If Tree of Life polarization is now ossified instead of fresh, it’s still around. Nothing was as easy as praising it, but I feel like I spent a better part of the 2010s telling once-bitten-twice-shy newcomers to at least go back and give Days of Heaven a try. Yes, it’s nearly impossible to take every aspect of Malick’s 2011 opus as seriously as it takes itself. But overreaching is its identity: Malick dropped an unashamedly grand allegory of Man, God, Nature, Death, and other Big Questions onto an irony-besotted culture, proving that he’s either incredibly brave or just doesn’t know any better. Either way, we’re lucky he did. Few movies have ever captured the hazy feeling of childhood memories with such clarity, nor made celluloid feel like one of the Elements. And when an alternate official cut arrived at the end of the decade, adding incidents and even altering the meaning, it suggested that “The Tree of Life” may go down as a constantly-shifting quest to encapsulate more than any movie ever could.
This is Not a Film (Jafar Panahi & Mojtaba Mirtahmasb, Iran, 2011)
The origin of this 75 minute mini-masterpiece is surely the stuff of legend. The Iranian director Jafar Panahi was arrested for making subversive films, sentenced to 6 years in prison, and banned from filmmaking. So while he was under house arrest awaiting appeal, he invited a friend over, and they shot a documentary in his living room and smuggled it out of the country on a pen drive hidden in a cake. Most surprising of all is that the final product is not angry, but quietly humane and even shockingly comical. And it’s capped by a mischievous observation for the 2010s: how can any regime hope to control information when anyone with a cellphone could be a filmmaker?
Moonrise Kingdom (Wes Anderson, US, 2012)
I’d been hoping circa 2012 that Wes Anderson would come up for air. Needless to say, he didn’t. But within his dollhouse world, he paired his first child heroes with one of his most emotionally grown-up arcs—all of the sudden, he seemed able to view that split from the other side, and he could out-maneuver, out-weird, and out-feel any deadpan imitator. Its ending still stands as one of the most exquisite of the decade: a graceful coda where youth-in-revolt gives way to the tranquility of old souls. It’s a place where Anderson’s career-long theme and modus operandi are so gently illustrated. You can’t go back. But you can create.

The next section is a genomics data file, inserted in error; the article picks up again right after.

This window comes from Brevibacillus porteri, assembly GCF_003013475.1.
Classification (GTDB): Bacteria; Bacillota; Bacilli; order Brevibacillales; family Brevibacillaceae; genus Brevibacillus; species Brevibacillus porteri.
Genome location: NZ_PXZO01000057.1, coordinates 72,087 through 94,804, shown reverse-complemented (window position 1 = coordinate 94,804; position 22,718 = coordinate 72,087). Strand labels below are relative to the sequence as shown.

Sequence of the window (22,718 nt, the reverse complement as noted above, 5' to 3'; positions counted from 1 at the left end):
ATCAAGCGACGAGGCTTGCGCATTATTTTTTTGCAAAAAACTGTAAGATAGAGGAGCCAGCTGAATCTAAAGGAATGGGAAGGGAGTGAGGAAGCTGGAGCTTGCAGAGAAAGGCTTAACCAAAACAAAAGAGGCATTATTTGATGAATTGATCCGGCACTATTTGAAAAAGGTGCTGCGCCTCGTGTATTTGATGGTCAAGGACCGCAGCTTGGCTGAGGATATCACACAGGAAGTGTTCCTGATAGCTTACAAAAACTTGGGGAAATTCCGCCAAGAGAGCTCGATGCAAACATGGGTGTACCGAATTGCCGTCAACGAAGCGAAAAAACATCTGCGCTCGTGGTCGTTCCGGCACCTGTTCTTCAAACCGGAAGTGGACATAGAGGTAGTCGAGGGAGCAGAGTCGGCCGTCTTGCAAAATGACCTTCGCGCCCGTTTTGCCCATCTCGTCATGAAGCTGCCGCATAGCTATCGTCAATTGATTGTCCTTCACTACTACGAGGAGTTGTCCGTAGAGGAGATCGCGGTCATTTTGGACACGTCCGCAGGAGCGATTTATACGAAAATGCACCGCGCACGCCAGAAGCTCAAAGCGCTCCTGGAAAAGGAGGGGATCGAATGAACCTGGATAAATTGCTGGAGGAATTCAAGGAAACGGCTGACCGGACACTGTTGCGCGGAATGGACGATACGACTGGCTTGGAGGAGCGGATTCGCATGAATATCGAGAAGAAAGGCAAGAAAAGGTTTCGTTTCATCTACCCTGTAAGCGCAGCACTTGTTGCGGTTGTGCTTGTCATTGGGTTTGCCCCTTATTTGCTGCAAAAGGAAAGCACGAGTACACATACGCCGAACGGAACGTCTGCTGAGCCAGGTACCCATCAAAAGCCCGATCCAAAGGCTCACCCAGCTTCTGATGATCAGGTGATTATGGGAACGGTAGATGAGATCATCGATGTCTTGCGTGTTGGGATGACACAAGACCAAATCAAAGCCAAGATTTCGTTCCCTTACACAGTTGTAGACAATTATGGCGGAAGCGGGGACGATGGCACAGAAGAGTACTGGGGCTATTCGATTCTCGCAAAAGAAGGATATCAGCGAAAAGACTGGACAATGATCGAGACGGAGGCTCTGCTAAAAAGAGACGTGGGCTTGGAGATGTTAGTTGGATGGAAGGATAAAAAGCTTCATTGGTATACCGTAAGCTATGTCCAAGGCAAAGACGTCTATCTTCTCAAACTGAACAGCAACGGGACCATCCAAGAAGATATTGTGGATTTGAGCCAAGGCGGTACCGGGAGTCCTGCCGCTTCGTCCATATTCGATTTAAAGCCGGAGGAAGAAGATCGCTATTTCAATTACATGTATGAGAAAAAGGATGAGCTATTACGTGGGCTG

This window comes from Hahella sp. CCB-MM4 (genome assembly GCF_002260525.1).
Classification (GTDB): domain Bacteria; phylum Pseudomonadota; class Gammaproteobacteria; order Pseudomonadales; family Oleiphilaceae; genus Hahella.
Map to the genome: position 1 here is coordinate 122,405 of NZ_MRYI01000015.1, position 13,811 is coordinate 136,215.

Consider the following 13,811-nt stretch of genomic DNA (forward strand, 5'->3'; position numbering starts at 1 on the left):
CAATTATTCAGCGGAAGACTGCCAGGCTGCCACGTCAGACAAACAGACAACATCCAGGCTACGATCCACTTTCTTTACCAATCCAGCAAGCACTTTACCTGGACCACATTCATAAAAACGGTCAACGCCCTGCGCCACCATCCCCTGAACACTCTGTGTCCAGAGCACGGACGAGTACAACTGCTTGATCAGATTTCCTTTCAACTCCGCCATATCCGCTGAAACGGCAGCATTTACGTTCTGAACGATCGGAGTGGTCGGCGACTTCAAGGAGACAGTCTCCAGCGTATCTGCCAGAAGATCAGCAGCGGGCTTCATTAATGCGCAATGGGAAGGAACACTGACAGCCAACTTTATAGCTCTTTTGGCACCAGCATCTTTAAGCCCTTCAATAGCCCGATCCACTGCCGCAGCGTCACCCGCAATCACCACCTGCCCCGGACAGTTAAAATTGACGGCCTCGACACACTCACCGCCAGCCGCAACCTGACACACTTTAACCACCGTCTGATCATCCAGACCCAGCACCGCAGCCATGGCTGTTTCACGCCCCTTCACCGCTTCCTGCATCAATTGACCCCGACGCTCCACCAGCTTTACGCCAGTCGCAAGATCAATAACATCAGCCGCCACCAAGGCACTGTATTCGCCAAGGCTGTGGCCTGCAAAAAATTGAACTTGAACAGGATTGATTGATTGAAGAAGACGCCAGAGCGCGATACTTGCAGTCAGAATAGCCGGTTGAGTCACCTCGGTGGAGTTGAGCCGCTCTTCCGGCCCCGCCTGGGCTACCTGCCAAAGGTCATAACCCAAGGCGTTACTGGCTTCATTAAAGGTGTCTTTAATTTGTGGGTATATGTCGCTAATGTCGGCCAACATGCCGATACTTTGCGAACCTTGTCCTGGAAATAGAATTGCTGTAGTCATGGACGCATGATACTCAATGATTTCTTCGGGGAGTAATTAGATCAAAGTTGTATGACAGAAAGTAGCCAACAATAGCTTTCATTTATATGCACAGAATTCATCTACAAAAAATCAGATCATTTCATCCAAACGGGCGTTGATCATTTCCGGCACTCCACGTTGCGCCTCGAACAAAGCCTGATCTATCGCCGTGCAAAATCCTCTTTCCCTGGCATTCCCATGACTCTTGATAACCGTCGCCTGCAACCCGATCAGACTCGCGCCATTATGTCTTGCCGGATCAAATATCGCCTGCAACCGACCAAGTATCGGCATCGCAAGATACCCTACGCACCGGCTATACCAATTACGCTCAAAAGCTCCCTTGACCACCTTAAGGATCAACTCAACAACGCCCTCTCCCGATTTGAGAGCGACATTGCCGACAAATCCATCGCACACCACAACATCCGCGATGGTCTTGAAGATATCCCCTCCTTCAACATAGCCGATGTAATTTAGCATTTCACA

Tabu (Miguel Gomes, Portugal/Germany, 2012)
This favorite from Berlinale didn’t fully hit me until the second time I saw it, which is only fair, since it tells its story out of order. (The resonance of the beginning isn’t clear until the end. Such are Gomes’s games, and such is life). The first half is a dry, ruefully absurd comedy about the loneliness of old age, where days go by at a crawl. The second half (a distant flashback) is a neo-silent adventure full of exotic locales, lush romanticism, and grand passions, where months go by in a rush. And the relationship between these two parts adds up to a masterpiece about memory, both personal and cultural, full of wrinkles and ambiguities on each account. Final touch: never returning us to the present, lest it break the spell.
No (Pablo Larraín, Chile/Mexico, 2012)
Shot on wonderfully cruddy videotape, Pablo Larrain’s media satire is a mordantly ironic crowd-pleaser, and the fact that it can be both of those things at once says a lot about how film and television work. Its view of getting social change accomplished through vague promises of happiness makes it one of the most clever, provocative, and sadly relevant political comedies of its era. The archival footage it unearths, seamlessly blended into the fiction, is almost too hilariously strange to be believed. Of course the good guys will win. But the terms of their victory are a magnificent question mark.
Computer Chess (Andrew Bujalski, US, 2013)